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Gender Differences in the Relationship Between Workplace Civility and Burnout Among VA Primary Care Providers.
Apaydin EA, Rose DE, Yano EM, Shekelle PG, Stockdale SE, Mohr DC. Gender Differences in the Relationship Between Workplace Civility and Burnout Among VA Primary Care Providers. Journal of general internal medicine. 2022 Feb 1; 37(3):632-636.
Civility, or politeness, is an important part of the healthcare workplace, and its absence can lead to healthcare provider and staff burnout. Lack of civility is well-documented among mostly female nurses, but is not well-described among the gender-mixed primary care provider (PCP) workforce. Understanding civility and its relationship to burnout among male and female PCPs could help lead to tailored interventions to improve civility and reduce burnout in primary care.
To analyze gender differences in civility, burnout, and the relationship between civility and burnout among male and female PCPs.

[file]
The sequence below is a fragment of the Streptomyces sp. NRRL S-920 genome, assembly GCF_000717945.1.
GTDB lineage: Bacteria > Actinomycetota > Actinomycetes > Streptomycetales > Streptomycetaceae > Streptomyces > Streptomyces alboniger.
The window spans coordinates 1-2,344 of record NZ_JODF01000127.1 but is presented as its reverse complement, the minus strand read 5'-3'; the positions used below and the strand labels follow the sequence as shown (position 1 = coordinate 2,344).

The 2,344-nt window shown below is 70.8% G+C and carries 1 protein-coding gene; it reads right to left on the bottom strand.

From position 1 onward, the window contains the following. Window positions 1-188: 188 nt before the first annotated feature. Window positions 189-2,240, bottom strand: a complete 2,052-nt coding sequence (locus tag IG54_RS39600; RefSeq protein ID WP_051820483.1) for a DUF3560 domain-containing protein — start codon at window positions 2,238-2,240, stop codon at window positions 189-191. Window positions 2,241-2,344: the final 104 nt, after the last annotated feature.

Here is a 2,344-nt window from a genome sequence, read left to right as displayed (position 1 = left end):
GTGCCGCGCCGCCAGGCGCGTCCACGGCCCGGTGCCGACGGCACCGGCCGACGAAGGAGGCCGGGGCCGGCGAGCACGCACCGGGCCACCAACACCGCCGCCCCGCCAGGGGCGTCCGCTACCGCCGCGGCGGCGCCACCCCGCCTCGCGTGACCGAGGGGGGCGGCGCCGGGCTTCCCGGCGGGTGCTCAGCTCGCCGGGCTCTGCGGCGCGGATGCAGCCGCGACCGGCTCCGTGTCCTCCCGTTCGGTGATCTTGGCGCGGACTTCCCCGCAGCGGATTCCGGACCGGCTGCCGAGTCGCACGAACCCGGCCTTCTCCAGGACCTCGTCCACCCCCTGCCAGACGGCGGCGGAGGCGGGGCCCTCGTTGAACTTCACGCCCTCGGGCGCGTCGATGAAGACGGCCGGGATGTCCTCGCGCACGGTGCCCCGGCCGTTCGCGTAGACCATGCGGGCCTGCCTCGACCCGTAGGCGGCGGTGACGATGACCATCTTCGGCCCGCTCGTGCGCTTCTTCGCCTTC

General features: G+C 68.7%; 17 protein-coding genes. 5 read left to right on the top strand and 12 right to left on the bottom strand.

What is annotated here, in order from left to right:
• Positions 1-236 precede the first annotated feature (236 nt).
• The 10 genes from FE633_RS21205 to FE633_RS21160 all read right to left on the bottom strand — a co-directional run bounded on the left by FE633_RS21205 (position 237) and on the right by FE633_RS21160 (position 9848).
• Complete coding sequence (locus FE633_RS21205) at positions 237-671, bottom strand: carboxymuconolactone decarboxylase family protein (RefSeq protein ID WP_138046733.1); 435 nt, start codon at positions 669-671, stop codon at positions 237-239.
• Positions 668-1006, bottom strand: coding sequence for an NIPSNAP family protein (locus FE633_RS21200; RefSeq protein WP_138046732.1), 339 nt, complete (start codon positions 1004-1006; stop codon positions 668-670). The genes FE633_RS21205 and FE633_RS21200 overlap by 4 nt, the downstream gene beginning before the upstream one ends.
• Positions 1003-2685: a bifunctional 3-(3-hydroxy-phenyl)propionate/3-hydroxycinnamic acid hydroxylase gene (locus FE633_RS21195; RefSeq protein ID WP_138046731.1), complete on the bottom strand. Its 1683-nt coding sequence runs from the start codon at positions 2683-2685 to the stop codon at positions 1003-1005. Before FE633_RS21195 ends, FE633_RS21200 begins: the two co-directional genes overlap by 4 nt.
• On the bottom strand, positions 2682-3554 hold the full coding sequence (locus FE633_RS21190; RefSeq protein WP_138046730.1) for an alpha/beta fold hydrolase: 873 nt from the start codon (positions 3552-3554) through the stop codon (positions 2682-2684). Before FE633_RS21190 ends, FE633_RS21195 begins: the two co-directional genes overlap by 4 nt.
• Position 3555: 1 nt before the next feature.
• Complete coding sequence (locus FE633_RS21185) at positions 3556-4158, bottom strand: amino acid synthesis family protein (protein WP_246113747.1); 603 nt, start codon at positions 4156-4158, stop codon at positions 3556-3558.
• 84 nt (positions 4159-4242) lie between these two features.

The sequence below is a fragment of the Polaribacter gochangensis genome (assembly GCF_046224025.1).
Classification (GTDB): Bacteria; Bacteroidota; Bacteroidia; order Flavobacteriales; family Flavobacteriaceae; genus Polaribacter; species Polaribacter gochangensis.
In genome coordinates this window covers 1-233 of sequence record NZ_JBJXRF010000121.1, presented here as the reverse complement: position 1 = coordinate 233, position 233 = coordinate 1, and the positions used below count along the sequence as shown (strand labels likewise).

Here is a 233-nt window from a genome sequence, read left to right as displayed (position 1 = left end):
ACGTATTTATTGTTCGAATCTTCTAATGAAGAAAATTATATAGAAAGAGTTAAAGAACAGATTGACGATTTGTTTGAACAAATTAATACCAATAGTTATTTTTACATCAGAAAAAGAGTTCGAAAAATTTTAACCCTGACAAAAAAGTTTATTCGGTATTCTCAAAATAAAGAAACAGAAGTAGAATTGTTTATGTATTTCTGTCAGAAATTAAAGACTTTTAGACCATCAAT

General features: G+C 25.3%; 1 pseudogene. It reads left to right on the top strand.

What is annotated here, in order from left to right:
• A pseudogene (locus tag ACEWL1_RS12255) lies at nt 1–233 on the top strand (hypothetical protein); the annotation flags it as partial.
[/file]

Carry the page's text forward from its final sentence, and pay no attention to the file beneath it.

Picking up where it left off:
Multi-level logistic regression analysis of a cross-sectional national survey.
A total of 3216 PCP respondents (1946 women and 1270 men) in 135 medical centers from a 2019 national Veterans Health Administration (VA) survey.
Outcomes: burnout; predictors: workplace civility and gender; controls: race, ethnicity, VA tenure, and supervisory status.
Workplace civility was rated higher (p < 0.001) among male (mean = 4.07, standard deviation [SD] = 0.36, range 1-5) compared to female (mean = 3.88, SD = 0.33) PCPs. Almost half of the sample reported burnout (47.6%), but this difference was not significant (p = 0.73) between the genders. Higher workplace civility was significantly related to lower burnout among female PCPs (odds ratio [OR] = 0.46, 95% confidence interval [CI] = 0.31 to 0.69), but not among male PCPs (OR = 0.71, 95% CI = 0.42 to 1.22). Interactions between civility and other demographic variables (race, ethnicity, VA tenure, or supervisory status) were not significantly related to burnout.
Female PCPs report lower workplace civility than male PCPs. An inverse relationship between civility and burnout is present for women but not men. More research is needed on this phenomenon. Interventions tailored to gender- and primary care-specific needs should be employed to increase civility and reduce burnout among PCPs.